Neurophysiology of learning in basic skills of laparoscopic surgery in undergraduate students


  • Juan José Granados-Romero Departament of Surgery, Hospital General de México
  • Alan Isaac Valderrama-Treviño Department of Surgery, UNAM
  • Baltazar Barrera-Mera Department of Physiology, UNAM
  • Mariana Espejel-Deloiza AFINES, UNAM
  • Ericka Hazzel Contreras-Flores AFINES, UNAM
  • Germán Eduardo Mendoza-Barrera Department of Surgery, UNAM
  • Carlos Aarón Méndez-Celis Department of Surgery, UNAM
  • José Javier Romo-García Department of Physiology, UNAM



Neurophysiology, Learning, Laparoscopic surgery, Learning curves, Electroencephalogram, Simulators


Background: The development and progress in laparoscopic surgery requires greater emphasis on surgical skills, developing skills in undergraduate students allows them to be at the forefront in health demands.

Methods: An experimental and descriptive study of a group of 30 undergraduate students of the Faculty of Medicine. They attended 30 hours of theoretical and practical sessions distributed by 10 sessions, supported by basic simulators minimally invasive, being evaluated by checklist. Their brain activity was monitored with an electroencephalography before and after the development of skills.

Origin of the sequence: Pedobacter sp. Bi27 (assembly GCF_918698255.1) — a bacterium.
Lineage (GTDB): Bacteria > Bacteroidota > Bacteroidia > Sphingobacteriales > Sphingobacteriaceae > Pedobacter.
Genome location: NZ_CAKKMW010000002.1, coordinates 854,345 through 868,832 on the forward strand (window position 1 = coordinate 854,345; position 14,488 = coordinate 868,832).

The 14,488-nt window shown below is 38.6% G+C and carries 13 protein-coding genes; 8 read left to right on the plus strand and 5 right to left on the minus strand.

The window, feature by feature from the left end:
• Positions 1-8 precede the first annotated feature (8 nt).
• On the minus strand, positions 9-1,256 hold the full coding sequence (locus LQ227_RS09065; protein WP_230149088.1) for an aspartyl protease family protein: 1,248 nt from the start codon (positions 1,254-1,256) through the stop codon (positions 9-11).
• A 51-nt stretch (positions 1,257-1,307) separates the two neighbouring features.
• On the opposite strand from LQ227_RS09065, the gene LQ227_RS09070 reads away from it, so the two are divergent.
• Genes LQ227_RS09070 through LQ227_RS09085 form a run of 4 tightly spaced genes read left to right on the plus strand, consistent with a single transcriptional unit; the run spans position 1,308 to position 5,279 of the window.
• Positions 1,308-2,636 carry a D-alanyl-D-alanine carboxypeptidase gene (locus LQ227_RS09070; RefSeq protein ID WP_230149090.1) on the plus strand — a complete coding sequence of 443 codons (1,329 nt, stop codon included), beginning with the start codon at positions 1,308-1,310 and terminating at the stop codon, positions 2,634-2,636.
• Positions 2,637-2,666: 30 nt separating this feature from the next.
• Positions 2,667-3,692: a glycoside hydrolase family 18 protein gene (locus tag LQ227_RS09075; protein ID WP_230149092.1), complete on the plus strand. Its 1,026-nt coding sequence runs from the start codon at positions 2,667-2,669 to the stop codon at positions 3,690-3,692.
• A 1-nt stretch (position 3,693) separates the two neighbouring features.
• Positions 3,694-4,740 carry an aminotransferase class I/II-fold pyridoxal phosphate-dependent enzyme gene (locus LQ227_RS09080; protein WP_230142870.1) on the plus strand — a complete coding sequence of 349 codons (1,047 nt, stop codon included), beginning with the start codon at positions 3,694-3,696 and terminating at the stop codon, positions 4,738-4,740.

Results: It was observed that the average necessary for the acquisition of skills is 5 sessions. The competition in which further progress was observed is video assistance. There is an increase in the activity of the prefrontal cortex on the electroencephalography.

Conclusions: A series of neurophysiologic processes involved in learning of laparoscopic surgery are described. Laparoscopic skills development lies in keeping them updated on the teaching-learning, where the use of simulators is growing.


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How to Cite

Granados-Romero, J. J., Valderrama-Treviño, A. I., Barrera-Mera, B., Espejel-Deloiza, M., Contreras-Flores, E. H., Mendoza-Barrera, G. E., Méndez-Celis, C. A., & Romo-García, J. J. (2016). Neurophysiology of learning in basic skills of laparoscopic surgery in undergraduate students. International Journal of Research in Medical Sciences, 4(1), 198–205.



Original Research Articles